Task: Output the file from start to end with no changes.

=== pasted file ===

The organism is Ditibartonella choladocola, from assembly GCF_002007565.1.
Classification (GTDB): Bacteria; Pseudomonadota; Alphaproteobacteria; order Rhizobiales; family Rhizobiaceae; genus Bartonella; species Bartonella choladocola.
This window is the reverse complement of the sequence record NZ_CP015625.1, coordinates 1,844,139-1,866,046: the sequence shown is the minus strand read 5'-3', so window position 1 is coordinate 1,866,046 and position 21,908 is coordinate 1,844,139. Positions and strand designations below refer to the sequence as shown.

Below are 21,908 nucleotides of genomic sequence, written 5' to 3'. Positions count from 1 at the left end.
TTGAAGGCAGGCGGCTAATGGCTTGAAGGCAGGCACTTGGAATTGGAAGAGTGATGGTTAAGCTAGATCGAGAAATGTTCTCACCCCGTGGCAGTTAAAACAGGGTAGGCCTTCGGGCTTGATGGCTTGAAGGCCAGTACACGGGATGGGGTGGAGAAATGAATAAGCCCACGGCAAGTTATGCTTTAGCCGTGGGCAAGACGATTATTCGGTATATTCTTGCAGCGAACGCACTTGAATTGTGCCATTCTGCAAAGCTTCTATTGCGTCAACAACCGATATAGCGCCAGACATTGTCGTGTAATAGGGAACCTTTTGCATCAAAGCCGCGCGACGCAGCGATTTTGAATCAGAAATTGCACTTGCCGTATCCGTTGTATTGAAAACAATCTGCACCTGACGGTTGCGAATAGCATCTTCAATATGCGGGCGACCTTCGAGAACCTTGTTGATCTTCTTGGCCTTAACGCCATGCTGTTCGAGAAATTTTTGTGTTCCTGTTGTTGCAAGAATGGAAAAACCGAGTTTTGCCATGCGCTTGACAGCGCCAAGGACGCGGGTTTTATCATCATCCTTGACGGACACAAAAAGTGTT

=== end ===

The organism is Ditibartonella choladocola, from assembly GCF_002007565.1.
Classification (GTDB): Bacteria; Pseudomonadota; Alphaproteobacteria; order Rhizobiales; family Rhizobiaceae; genus Bartonella; species Bartonella choladocola.
This window is the reverse complement of the sequence record NZ_CP015625.1, coordinates 1,844,139-1,866,046: the sequence shown is the minus strand read 5'-3', so window position 1 is coordinate 1,866,046 and position 21,908 is coordinate 1,844,139. Positions and strand designations below refer to the sequence as shown.

Below are 21,908 nucleotides of genomic sequence, written 5' to 3'. Positions count from 1 at the left end.
TTGAAGGCAGGCGGCTAATGGCTTGAAGGCAGGCACTTGGAATTGGAAGAGTGATGGTTAAGCTAGATCGAGAAATGTTCTCACCCCGTGGCAGTTAAAACAGGGTAGGCCTTCGGGCTTGATGGCTTGAAGGCCAGTACACGGGATGGGGTGGAGAAATGAATAAGCCCACGGCAAGTTATGCTTTAGCCGTGGGCAAGACGATTATTCGGTATATTCTTGCAGCGAACGCACTTGAATTGTGCCATTCTGCAAAGCTTCTATTGCGTCAACAACCGATATAGCGCCAGACATTGTCGTGTAATAGGGAACCTTTTGCATCAAAGCCGCGCGACGCAGCGATTTTGAATCAGAAATTGCACTTGCCGTATCCGTTGTATTGAAAACAATCTGCACCTGACGGTTGCGAATAGCATCTTCAATATGCGGGCGACCTTCGAGAACCTTGTTGATCTTCTTGGCCTTAACGCCATGCTGTTCGAGAAATTTTTGTGTTCCTGTTGTTGCAAGAATGGAAAAACCGAGTTTTGCCATGCGCTTGACAGCGCCAAGGACGCGGGTTTTATCATCATCCTTGACGGACACAAAAAGTGTT